Posted On: September 28, 2011

Blum Law Group Files Claims on Behalf of McGinn Smith Investors Against National Financial Services, LLC

Blum Law Group is pursuing claims against National Financial Services, LLC (“NFS”) for investors who lost money investing over $100 million in more than 20 unregistered debt offerings sold by McGinn, Smith & Co., Inc., (“McGinn Smith”) and other entities under its ownership or control. McGinn Smith was a New York based securities broker-dealer with its principal place of business in Albany, NY. The firm also had many clients in Pennsylvania.

Chief among the investments sold by McGinn Smith were notes issued by four limited liability companies: First Independent Income Notes, LLC., First Equity Income Notes, LLC, First Albany Income Notes, LLC., and Third Albany Income Notes, LLC ( collectively, “Income Notes”). Each of these companies was wholly-owned by an extension of McGinn Smith.

McGinn Smith began using NFS, a Fidelity company, as its clearing firm in or about 2005. Many McGinn Smith clients were required to maintain an account with NFS which provided significant clearing and back office operations for McGinn Smith.

The claims allege, in part, that NFS was negligent in its pricing of the notes and breached duties it owed to the investors in negligently clearing for McGinn Smith.

In April 2010, both the Securities and Exchange Commission (SEC) and the Financial Industry Regulatory Authority (FINRA) filed lawsuits against McGinn Smith and its principals, alleging that from 2003 through April 2010, McGinn Smith committed an ongoing fraud against over 900 investors.

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Posted On: September 22, 2011

Lehman Investor Alert: Continued Findings that UBS Misled Lehman Structured Notes Investors

Lehman Brothers filed for bankruptcy three years ago, leaving investors in Lehman Brothers structured notes with essentially worthless notes. In the last three years, arbitration panels, courts and securities regulators have all recognized that UBS down played the risks associated with Lehman structured notes, including principals protected notes sold to its customers.

In 2009, the New Hampshire Bureau of Securities Regulation filed a cease and desist and order and sought other relief against UBS, alleging unfair sales practice relating to its sale and recommendation of Lehman structured products to New Hampshire investors. Last month UBS settled this matter with the State of New Hampshire, agreeing to pay a fine, investigation costs and an administrative payment.

In 2011, the Financial Industry Regulatory Authority (FINRA) fined UBS $2.5 million and ordered $8.25 million in restitution for UBS’s misconduct in selling Lehman so-called Principal Protected notes. FINRA's settlement with UBS reveals UBS’ improper sales tactics relating to Lehman structured products. Although sanctioning UBS almost $11 million, it provides restitution for only a limited number of customers and specifically holds that investors are free to pursue their claims directly against UBS.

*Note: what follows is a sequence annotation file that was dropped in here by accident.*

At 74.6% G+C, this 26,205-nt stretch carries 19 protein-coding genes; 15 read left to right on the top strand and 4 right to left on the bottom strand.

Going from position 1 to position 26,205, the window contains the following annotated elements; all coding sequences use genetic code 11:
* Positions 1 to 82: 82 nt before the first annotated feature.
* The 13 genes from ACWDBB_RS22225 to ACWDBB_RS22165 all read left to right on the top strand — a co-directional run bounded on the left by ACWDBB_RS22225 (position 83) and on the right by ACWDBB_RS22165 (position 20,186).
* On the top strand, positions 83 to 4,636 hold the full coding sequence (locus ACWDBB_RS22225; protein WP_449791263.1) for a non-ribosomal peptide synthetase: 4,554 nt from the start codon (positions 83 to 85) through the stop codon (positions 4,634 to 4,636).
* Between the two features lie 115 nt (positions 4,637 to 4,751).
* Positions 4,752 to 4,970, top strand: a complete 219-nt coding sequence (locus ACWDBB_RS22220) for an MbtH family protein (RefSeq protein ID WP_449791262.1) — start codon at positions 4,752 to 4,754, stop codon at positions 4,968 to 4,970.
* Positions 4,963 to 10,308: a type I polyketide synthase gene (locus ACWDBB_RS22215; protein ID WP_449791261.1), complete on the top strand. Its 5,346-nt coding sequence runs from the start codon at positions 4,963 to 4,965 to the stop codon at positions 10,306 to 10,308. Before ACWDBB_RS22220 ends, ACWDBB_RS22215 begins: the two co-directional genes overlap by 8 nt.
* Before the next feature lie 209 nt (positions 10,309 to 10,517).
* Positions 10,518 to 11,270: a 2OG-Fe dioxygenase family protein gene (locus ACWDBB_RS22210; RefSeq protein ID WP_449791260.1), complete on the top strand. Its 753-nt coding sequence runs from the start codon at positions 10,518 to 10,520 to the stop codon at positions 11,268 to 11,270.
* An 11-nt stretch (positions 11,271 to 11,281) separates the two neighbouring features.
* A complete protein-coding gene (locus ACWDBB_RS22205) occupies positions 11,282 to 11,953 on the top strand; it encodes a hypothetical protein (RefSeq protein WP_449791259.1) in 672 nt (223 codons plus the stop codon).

Most recently, a federal judge in New York ruled in a UBS-Lehman class action case that the offering documents that described Lehman’s purported “principal protection” notes were false and misleading. The Court did not accept UBS’s defense that the offering materials contained risk disclosures. The Court ruled that “a misleading statement displayed prominently and in numerous places may not be cured by inconspicuous and scattered warnings.” The court found that the principal protection statements were displayed more prominently and frequently than the warning statements.

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Posted On: September 20, 2011

FINRA Fines Pointe Capital, Inc. (n/k/a JHS Capital Advisors, Inc.) for Excessive Commissions

The Financial Industry Regulatory Authority (FINRA) recently announced it has fined Pointe Capital, Inc. (“Pointe”) of Boca Raton, Florida, $300,000.00 for mischaracterizing a portion of the commission charges as fees for handling services. The fines also include additional violations for inadequate supervisory procedures relating to private placements. Specifically, Pointe charged customers a handling fee as high as $95.00 per trade in addition to a commission.

FINRA has sanctioned other firms for similar misconduct relating to understating commissions:

• John Thomas Financial (“John Thomas”) of New York, New York was fined $275,000.00. John Thomas charged its customers a handling fee as high as $75.00 per trade in addition to a commission; and

• First Midwest Securities, Inc. (“First MidWest) of Bloomington, Illinois was fined $150,000.00. First Midwest charged customers a handling fee as high as $99.00 per trade in addition to a commission.

FINRA’s resolution of these matters does not include full restitution for investors charged these handling fees.

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